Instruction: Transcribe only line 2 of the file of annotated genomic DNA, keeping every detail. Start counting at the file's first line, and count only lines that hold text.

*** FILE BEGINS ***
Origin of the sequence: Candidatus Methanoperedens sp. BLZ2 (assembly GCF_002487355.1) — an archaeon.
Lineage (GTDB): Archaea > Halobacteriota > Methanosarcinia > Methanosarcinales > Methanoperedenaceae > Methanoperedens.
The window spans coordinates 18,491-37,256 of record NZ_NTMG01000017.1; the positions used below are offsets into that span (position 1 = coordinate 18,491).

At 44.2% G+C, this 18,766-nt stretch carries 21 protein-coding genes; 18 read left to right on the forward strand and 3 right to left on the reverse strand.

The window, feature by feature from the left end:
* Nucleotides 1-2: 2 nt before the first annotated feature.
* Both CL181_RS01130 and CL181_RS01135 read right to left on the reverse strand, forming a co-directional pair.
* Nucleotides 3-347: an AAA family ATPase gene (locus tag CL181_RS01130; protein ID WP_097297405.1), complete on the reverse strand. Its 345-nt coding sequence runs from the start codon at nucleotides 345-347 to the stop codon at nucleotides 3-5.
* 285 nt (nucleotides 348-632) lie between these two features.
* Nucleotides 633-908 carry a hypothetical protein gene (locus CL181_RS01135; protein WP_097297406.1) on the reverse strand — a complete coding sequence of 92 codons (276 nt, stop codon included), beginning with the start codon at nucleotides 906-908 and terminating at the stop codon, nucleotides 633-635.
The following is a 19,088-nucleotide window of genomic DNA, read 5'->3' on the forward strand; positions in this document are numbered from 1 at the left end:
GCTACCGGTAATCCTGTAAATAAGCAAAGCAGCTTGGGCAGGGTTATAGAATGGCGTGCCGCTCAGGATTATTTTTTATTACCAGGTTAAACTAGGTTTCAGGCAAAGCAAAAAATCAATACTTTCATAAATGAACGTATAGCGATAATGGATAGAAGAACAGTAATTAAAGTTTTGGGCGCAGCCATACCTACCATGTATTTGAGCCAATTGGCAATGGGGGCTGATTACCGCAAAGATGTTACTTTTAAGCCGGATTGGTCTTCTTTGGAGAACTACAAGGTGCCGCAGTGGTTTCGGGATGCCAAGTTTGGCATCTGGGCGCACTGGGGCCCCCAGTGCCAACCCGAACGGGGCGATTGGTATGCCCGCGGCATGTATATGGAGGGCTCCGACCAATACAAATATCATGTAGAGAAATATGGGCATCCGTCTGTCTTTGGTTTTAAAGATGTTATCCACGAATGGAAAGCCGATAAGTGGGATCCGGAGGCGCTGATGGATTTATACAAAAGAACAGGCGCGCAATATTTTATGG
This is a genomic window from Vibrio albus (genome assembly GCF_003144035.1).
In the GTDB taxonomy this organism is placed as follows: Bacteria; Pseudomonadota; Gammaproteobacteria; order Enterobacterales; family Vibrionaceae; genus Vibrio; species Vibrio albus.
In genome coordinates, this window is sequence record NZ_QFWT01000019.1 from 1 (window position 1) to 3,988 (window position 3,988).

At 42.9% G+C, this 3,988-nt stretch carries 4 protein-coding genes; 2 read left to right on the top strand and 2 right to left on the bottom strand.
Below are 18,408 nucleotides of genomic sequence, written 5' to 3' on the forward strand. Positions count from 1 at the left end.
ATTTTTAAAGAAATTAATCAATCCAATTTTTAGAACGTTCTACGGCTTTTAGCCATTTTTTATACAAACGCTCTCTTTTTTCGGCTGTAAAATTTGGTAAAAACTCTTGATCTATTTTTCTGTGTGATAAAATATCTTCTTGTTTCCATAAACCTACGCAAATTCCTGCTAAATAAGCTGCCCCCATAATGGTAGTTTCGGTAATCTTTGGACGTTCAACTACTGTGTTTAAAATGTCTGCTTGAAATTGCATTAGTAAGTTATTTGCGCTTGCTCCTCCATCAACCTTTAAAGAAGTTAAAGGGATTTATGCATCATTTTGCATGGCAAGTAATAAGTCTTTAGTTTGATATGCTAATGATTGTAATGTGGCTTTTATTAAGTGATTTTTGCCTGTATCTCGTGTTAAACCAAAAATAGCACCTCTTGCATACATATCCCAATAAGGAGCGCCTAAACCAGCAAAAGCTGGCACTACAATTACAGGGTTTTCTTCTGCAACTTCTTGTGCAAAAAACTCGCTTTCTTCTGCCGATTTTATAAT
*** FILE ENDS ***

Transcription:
Lineage (GTDB): Archaea > Halobacteriota > Methanosarcinia > Methanosarcinales > Methanoperedenaceae > Methanoperedens.